Brief Summary of Planned Planned Parenthood v South Carolina, et al
In February 2021 Governor Henry McMaster signed a restrictive anti abortion law forbidding abortions once a "heartbeat" can be discerned in a fetus. McMaster said this law is in accord with South Carolina values which value all beating hearts. Later, in the same legislative session, he signed a law permitting the execution inmates by way of firing squad.
The Dobbs decision in October 2021 gave the states permission to regulate abortion by overturning Roe. A lawsuit filed by Planned Parenthood in of Greenville stayed enforcement of the "heartbeat" bill until such time as the South Carolina Supreme Court could rule. The South Carolina Supreme Court issued it's opinion on January 5, 2023.
Planned Parenthood argued that, unlike the Federal Constitution, the SC Constitution specifically enumerates a right to privacy. This provision states: "The right of the people to be secure in their persons, houses, papers, and effects against unreasonable searches and seizures and unreasonable invasions of privacy shall not be violated . . . ." S.C. Const., art I, § 10.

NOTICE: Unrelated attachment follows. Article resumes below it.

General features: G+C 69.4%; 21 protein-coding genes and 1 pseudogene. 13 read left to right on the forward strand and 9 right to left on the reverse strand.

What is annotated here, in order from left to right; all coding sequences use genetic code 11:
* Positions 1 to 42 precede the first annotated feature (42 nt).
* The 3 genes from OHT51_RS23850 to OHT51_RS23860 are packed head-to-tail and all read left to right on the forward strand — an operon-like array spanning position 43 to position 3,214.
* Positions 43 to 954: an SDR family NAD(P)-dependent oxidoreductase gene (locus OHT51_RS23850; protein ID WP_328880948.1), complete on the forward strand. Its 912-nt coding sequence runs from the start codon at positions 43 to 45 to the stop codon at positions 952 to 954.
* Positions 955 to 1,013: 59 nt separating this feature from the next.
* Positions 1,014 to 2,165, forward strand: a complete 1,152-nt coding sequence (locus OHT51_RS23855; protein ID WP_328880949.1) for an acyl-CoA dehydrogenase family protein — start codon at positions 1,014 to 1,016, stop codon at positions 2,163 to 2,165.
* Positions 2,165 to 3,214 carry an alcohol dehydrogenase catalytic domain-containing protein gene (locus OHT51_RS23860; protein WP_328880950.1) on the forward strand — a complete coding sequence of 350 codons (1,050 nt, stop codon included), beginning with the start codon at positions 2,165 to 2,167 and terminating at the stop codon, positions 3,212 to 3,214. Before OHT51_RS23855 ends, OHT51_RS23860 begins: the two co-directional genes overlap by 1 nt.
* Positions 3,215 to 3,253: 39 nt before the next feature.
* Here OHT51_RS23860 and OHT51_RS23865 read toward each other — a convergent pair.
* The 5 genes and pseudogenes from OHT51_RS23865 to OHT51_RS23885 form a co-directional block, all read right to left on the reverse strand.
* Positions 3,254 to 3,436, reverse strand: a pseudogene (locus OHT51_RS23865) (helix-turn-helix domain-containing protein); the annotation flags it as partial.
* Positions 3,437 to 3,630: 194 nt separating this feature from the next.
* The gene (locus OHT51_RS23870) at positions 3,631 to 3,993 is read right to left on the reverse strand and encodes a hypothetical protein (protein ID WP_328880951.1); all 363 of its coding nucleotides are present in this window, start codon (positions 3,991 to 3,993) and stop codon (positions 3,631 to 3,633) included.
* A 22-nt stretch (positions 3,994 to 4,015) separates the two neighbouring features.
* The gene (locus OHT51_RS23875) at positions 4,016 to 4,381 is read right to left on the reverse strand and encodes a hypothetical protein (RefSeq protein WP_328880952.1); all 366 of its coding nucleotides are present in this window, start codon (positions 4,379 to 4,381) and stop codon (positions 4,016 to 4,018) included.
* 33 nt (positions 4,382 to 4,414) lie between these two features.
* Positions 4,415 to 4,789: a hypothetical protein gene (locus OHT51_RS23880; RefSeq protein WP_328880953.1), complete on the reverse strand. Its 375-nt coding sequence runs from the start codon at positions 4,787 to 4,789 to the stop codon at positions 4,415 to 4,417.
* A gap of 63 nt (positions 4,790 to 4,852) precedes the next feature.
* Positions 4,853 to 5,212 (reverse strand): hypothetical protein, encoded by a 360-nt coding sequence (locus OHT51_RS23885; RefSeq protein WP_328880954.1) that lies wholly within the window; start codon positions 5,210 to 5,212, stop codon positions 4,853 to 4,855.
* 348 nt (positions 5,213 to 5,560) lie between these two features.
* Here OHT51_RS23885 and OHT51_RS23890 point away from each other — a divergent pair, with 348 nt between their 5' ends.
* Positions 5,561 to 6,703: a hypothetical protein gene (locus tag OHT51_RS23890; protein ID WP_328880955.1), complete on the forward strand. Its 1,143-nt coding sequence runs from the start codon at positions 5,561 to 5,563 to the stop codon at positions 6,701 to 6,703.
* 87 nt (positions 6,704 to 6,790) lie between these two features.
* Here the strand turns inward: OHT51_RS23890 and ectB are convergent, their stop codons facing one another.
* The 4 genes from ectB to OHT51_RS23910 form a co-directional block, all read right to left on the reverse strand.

In other words, citizens of South Carolina are guaranteed the right to be secure in their persons, etc. against 1. unreasonable searches and seizures, and 2. unreasonable invasions of privacy.
Attorney General Alan Wilson argued that the right to privacy in question was only intended to refer to search and seizure law, but Justice Kay Hearn (the only woman on the SC Supreme Court) said that position made no sense. If unreasonable searches and seizures were all that was protected, why then also mention unreasonable invasions of privacy?
Noting that South Carolina does have an interest in preserving unborn life, Justice Hearn found the "heartbeat" law was an unreasonable invasion of a woman's right to make private medical decisions. In other words, at some gestational period the State's interest would overcome a woman's right to privacy, but the "heartbeat" law, which banned abortion before many would even know they were pregnant, did not.
Expect more litigation.